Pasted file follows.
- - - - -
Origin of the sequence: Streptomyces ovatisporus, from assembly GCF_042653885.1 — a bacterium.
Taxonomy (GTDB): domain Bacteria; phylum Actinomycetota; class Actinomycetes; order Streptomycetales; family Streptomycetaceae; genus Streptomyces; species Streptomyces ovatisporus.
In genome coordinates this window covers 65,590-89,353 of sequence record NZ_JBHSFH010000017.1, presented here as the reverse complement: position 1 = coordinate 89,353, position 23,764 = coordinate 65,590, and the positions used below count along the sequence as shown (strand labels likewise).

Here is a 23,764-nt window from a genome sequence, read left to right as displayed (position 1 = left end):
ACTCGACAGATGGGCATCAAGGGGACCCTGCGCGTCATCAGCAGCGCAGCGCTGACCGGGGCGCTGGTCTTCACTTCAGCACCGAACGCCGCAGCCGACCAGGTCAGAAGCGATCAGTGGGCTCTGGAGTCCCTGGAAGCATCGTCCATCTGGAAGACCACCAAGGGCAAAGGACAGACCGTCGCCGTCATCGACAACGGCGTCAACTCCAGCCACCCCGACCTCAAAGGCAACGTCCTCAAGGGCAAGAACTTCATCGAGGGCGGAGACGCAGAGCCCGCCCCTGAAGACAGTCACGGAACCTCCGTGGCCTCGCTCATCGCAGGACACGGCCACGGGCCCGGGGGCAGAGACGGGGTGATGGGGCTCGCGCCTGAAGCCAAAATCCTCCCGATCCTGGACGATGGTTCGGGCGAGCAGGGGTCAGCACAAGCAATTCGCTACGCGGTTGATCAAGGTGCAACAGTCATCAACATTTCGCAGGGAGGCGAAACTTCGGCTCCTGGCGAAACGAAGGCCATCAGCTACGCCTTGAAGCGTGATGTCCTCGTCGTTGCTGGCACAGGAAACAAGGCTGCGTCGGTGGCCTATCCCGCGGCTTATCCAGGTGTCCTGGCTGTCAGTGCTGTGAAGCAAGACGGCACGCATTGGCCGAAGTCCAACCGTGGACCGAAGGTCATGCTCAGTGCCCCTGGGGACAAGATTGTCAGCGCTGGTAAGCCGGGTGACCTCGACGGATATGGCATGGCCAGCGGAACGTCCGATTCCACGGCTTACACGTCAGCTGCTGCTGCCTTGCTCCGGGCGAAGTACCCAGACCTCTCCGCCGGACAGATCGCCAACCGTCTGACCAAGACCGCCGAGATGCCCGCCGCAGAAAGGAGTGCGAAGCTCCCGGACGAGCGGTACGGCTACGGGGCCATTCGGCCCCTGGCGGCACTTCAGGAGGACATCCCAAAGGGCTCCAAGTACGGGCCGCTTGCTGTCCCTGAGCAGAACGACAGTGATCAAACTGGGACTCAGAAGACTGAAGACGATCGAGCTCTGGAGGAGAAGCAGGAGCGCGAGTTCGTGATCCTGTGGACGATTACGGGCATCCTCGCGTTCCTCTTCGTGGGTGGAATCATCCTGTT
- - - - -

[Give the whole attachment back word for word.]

Origin of the sequence: Streptomyces ovatisporus, from assembly GCF_042653885.1 — a bacterium.
Taxonomy (GTDB): domain Bacteria; phylum Actinomycetota; class Actinomycetes; order Streptomycetales; family Streptomycetaceae; genus Streptomyces; species Streptomyces ovatisporus.
In genome coordinates this window covers 65,590-89,353 of sequence record NZ_JBHSFH010000017.1, presented here as the reverse complement: position 1 = coordinate 89,353, position 23,764 = coordinate 65,590, and the positions used below count along the sequence as shown (strand labels likewise).

Here is a 23,764-nt window from a genome sequence, read left to right as displayed (position 1 = left end):
ACTCGACAGATGGGCATCAAGGGGACCCTGCGCGTCATCAGCAGCGCAGCGCTGACCGGGGCGCTGGTCTTCACTTCAGCACCGAACGCCGCAGCCGACCAGGTCAGAAGCGATCAGTGGGCTCTGGAGTCCCTGGAAGCATCGTCCATCTGGAAGACCACCAAGGGCAAAGGACAGACCGTCGCCGTCATCGACAACGGCGTCAACTCCAGCCACCCCGACCTCAAAGGCAACGTCCTCAAGGGCAAGAACTTCATCGAGGGCGGAGACGCAGAGCCCGCCCCTGAAGACAGTCACGGAACCTCCGTGGCCTCGCTCATCGCAGGACACGGCCACGGGCCCGGGGGCAGAGACGGGGTGATGGGGCTCGCGCCTGAAGCCAAAATCCTCCCGATCCTGGACGATGGTTCGGGCGAGCAGGGGTCAGCACAAGCAATTCGCTACGCGGTTGATCAAGGTGCAACAGTCATCAACATTTCGCAGGGAGGCGAAACTTCGGCTCCTGGCGAAACGAAGGCCATCAGCTACGCCTTGAAGCGTGATGTCCTCGTCGTTGCTGGCACAGGAAACAAGGCTGCGTCGGTGGCCTATCCCGCGGCTTATCCAGGTGTCCTGGCTGTCAGTGCTGTGAAGCAAGACGGCACGCATTGGCCGAAGTCCAACCGTGGACCGAAGGTCATGCTCAGTGCCCCTGGGGACAAGATTGTCAGCGCTGGTAAGCCGGGTGACCTCGACGGATATGGCATGGCCAGCGGAACGTCCGATTCCACGGCTTACACGTCAGCTGCTGCTGCCTTGCTCCGGGCGAAGTACCCAGACCTCTCCGCCGGACAGATCGCCAACCGTCTGACCAAGACCGCCGAGATGCCCGCCGCAGAAAGGAGTGCGAAGCTCCCGGACGAGCGGTACGGCTACGGGGCCATTCGGCCCCTGGCGGCACTTCAGGAGGACATCCCAAAGGGCTCCAAGTACGGGCCGCTTGCTGTCCCTGAGCAGAACGACAGTGATCAAACTGGGACTCAGAAGACTGAAGACGATCGAGCTCTGGAGGAGAAGCAGGAGCGCGAGTTCGTGATCCTGTGGACGATTACGGGCATCCTCGCGTTCCTCTTCGTGGGTGGAATCATCCTGTT